One of the Best Parts of Community Management

Anyone who’s run an online community knows how tricky adoption can be.

There isn’t a “Build it and they will come” mentality anymore. It’s more, “What’s in it for us?”


In fact, I hear it’s a lot like herding cats. From

And when people do start using that space (ah, that first person who joins, bless them!), you find that all your outlines and plans for the community can default to how your users actually want to use it.

When these two things align, that’s awesome.

Using the Yammer platform, I built what’s called an External Network to act as a professional learning network for our customers to extend their training and skills 24/7.

We have over 29,000 customers who use our training. I’ve made their community strictly opt-in; it’ll be awhile before all of them join! But when they do, they’ll find people who do what they do every day, even if they’re time zones away.

The other day, I came in to a post that stopped me in my tracks.

Here’s what makes all the planning, stressing, and late-nighting worth it.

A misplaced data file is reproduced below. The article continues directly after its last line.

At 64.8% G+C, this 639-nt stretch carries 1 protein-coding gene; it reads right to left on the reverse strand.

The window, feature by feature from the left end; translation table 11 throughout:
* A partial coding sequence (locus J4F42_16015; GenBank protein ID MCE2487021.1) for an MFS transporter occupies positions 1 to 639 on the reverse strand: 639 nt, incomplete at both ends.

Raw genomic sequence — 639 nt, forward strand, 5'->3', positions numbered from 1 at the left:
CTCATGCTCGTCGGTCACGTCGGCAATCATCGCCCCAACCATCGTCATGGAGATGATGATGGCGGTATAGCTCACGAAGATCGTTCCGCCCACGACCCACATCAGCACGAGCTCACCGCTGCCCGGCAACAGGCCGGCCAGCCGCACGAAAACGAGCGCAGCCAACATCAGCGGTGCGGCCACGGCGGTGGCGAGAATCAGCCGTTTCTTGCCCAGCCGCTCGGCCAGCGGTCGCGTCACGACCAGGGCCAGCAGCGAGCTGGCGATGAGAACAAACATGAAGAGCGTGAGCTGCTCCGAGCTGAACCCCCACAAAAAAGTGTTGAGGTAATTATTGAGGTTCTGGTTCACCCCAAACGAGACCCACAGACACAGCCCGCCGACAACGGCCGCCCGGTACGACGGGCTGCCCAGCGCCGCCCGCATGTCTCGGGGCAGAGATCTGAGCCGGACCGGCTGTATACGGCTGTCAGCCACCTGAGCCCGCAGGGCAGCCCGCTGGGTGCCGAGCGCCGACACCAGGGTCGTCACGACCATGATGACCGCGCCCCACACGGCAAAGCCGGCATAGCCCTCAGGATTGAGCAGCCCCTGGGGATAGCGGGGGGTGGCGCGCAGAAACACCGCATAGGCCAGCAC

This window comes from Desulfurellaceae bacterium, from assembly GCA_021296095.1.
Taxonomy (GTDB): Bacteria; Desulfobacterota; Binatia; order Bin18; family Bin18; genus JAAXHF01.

A customer wrote: “New to Yammer, just saying hello!”

And one of the responses was this:

“Welcome aboard! This is THE place to get and provide help.”

That right there put a smile on my face.

For that was my goal all along: Providing the tools for people to get what they need so they can do what they need to do.


I call this phenomenon the Miracle on 34th Street.

What community management moments have made you smile?

To Respond or Not to Respond: The LinkedIn Introduction Question

In the job seeker world, you hear a lot about “paying it forward,” a great form of networking that seems to happen organically once people start interacting with others in the same boat, or with those trying to help them get off that boat. As Joey (@PushJobs) from Push Consultant Group says: Knowledge is to be shared!


LinkedIn provides an easy way to spread some of that karmic Kool-Aid and, by proxy, that career-helpful knowledge: LinkedIn Introductions.

Sometimes something as simple as introducing one of your connections to another one of your connections can move that person one step closer to a job. Great, right?

But it’s one thing when you’re the one initiating the introduction because you think Person A and Person B need to get connected. Do the rules change if you’re the one being asked to do the introducing?

When you get that request, what makes you respond positively? What turns you off? Do you feel protective over your connections, or feel that people can take care of themselves?